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It’s been another week where people I love have lost people they love and are feeling lost themselves, writes Liz Breslin.
Sometimes I’m clumsy and rush in with my own words even when mostly I don’t know what to say.
But/so/and this week the words I want to share belong to Iona Winter, a friend and East Otago writer, who is both generous and grieving.
Content warning: suicide bereavement
Five months since Reuben died - I have become the mother who counts weeks, moons and months.
On days like this, where I’ve had very little sleep, and there are demands upon me that feel irrelevant and unimportant in the face of my grief, I want to shout into the abyss of deafening silence. Because it’s almost like te kore, the way it stretches into infinity.
Ae, I know that I am loved.
The practical generosity from both my local and creative communities has been a huge support, and I am very grateful for it. The offers of "call me when you’re ready" or " let me know what you need" have also been overwhelming. And I am seriously blessed to have some ataahua people in my life, who can "be" with me, regardless of what I am feeling. But for the most part (and I’m being very honest here), out there in the world, it’s like I’ve become a tapu object sitting inside a fragile glass case, with a sign saying "Do Not Touch!".
The silence and avoidance is painful, curled up foetal on the inside of that case.
Mo taku he, apologies folks, I don’t have the capacity to tell you what I need. During times when I could do with somebody around/or on the end of the phone, I can’t pick anyone from the list because I’m too exhausted. So I deal with the tumult of emotions unique to the suicide bereaved. It’s true, we all grieve differently; but I think it’s fair to say that there are things we share. "The fog" as it is known, and then this silent freakin’ avoidance.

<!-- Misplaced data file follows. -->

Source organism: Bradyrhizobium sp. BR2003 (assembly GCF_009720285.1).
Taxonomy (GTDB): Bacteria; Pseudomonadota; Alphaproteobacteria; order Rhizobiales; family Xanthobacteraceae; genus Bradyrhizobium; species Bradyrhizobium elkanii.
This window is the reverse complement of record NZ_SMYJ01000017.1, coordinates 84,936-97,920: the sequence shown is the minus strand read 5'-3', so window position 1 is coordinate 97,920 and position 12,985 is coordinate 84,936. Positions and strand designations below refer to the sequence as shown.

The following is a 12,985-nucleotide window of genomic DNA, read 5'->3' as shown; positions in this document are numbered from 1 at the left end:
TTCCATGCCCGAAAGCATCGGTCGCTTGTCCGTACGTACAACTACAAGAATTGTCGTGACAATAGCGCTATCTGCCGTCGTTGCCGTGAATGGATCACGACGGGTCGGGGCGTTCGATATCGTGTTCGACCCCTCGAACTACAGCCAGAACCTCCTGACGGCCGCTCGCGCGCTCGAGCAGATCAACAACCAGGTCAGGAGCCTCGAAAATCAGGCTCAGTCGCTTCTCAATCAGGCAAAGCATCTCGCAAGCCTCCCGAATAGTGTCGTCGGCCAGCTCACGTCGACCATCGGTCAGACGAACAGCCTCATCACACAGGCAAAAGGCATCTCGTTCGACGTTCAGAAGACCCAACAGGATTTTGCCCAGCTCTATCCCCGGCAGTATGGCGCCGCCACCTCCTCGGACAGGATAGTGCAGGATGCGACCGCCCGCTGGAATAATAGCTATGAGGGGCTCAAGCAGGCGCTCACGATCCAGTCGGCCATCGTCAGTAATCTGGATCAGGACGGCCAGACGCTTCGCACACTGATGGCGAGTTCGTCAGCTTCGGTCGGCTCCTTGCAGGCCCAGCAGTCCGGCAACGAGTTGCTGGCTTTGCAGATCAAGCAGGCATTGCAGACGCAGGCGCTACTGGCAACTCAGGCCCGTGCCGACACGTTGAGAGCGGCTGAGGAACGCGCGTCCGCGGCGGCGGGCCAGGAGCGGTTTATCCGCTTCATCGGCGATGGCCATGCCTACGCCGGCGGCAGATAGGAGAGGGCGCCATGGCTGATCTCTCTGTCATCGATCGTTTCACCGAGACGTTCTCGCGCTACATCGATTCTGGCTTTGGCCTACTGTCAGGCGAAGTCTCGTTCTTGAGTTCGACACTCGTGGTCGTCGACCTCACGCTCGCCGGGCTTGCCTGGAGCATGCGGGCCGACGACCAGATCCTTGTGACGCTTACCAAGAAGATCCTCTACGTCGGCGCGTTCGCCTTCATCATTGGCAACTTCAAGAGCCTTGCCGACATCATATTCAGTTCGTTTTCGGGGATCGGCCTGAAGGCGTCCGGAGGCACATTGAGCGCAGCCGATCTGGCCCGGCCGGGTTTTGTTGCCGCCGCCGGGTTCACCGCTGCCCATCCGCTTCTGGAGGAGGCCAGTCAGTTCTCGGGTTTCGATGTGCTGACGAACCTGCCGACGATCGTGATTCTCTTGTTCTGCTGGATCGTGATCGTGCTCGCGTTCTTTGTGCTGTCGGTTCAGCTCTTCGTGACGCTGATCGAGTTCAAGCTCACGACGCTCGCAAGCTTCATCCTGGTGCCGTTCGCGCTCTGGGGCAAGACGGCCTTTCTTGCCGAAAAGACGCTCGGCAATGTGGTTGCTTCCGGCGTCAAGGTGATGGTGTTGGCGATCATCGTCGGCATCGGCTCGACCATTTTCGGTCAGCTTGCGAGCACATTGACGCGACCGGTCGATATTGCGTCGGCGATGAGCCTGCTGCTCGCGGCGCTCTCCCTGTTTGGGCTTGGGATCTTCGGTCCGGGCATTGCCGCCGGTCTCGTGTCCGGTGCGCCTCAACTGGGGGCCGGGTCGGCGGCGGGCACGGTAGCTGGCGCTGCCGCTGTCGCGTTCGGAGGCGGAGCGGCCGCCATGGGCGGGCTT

You’ve said there are no words (this is true), that it’s uncomfortable to be around me because you can’t make it better, and you don’t know what to do/say/how to act/respond/(insert other descriptors here). And I figure it might be hard for you to see me experiencing so much pain, and that is possibly why you’ve stayed away. There’s so much stigma around suicide.
But is your reticence to make contact because of how you imagine it might be for me or for you?
My truth? I’m not OK. I have no concept of what OK even looks like now.
Or maybe what you’re really afraid to ask is, "Are you suicidal too?". Go on, ask that unspeakable question — the answer for me is no. But my risk of doing the same has increased tenfold.
I won’t ever "get over" Reuben’s death. Frankly, I’m not sure why anyone would even ask that of me. So how come we expect each other to move on/get past it/look on the bright side? What have we become, when we can’t allow one another space and time to honour the experience of our emotions in their fullness? What’s with this time limit thing anyway?
For the record, I’m taking the best possible care of myself, and being real about how I’m doing (in the moment). It’s miharo when someone makes me a cuppa and asks, "How are you going today?" and then listens openly to my answers, without trying to make me feel better. And the relief, when I’m around people who get it is like a massive breath out. I’ve forgotten how to breathe deeply, it seems.
I have to go through this. If I don’t, then I’ll go mad. Reuben wouldn’t want that.
Don’t take it personally if I say no to your suggestions to catch up. Most of the time it’s impossible to be this raw, vulnerable and exhausted around other people — and I end up taking care of you, instead of me. Just know that one day I’ll say yes, or sometimes might say, I don’t know what you can do for me because I don’t have access to the answers. Offer me a hug instead. Use your intuition, say something, but please stop avoiding.
I. Am. Still. Here.
Korero with me (if you want to), or with each other — suicide leaves so many of us behind, and the ensuing silence can be dangerous and destructive. But it’s unavoidable, this messy, confusing and gut-wrenching grief.
So here I am, shouting into the abyss of deafening silence, "Kia ora, over here, it’s me, and I need you".
Reuben Winter committed suicide five months ago in Auckland, aged 26. A talented musician and producer, who recorded as Totems, Reuben suffered from the debilitating condition fibromyalgia. Iona Winter first posted this piece at https://ionawinter.wordpress.com/, under the headline "The abyss of deafening silence".
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